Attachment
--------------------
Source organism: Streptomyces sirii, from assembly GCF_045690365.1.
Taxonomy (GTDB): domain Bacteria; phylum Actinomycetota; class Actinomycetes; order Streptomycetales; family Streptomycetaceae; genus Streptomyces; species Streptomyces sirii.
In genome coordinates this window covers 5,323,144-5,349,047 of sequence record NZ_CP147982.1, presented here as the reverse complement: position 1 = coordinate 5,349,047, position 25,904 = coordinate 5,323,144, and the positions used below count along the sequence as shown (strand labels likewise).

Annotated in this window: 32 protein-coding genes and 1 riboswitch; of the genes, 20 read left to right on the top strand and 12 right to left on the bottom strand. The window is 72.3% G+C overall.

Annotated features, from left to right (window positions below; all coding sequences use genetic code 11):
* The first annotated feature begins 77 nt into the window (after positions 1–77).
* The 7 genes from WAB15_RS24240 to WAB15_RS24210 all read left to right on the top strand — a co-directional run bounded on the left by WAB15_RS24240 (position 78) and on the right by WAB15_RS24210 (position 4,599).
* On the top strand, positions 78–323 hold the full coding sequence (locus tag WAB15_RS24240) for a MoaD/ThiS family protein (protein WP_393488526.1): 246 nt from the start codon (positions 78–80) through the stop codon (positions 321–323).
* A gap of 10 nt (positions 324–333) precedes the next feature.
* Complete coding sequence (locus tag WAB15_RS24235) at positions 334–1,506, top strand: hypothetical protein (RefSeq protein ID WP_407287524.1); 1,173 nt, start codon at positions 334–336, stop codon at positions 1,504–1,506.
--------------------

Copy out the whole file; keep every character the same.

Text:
Source organism: Streptomyces sirii, from assembly GCF_045690365.1.
Taxonomy (GTDB): domain Bacteria; phylum Actinomycetota; class Actinomycetes; order Streptomycetales; family Streptomycetaceae; genus Streptomyces; species Streptomyces sirii.
In genome coordinates this window covers 5,323,144-5,349,047 of sequence record NZ_CP147982.1, presented here as the reverse complement: position 1 = coordinate 5,349,047, position 25,904 = coordinate 5,323,144, and the positions used below count along the sequence as shown (strand labels likewise).

Annotated in this window: 32 protein-coding genes and 1 riboswitch; of the genes, 20 read left to right on the top strand and 12 right to left on the bottom strand. The window is 72.3% G+C overall.

Annotated features, from left to right (window positions below; all coding sequences use genetic code 11):
* The first annotated feature begins 77 nt into the window (after positions 1–77).
* The 7 genes from WAB15_RS24240 to WAB15_RS24210 all read left to right on the top strand — a co-directional run bounded on the left by WAB15_RS24240 (position 78) and on the right by WAB15_RS24210 (position 4,599).
* On the top strand, positions 78–323 hold the full coding sequence (locus tag WAB15_RS24240) for a MoaD/ThiS family protein (protein WP_393488526.1): 246 nt from the start codon (positions 78–80) through the stop codon (positions 321–323).
* A gap of 10 nt (positions 324–333) precedes the next feature.
* Complete coding sequence (locus tag WAB15_RS24235) at positions 334–1,506, top strand: hypothetical protein (RefSeq protein ID WP_407287524.1); 1,173 nt, start codon at positions 334–336, stop codon at positions 1,504–1,506.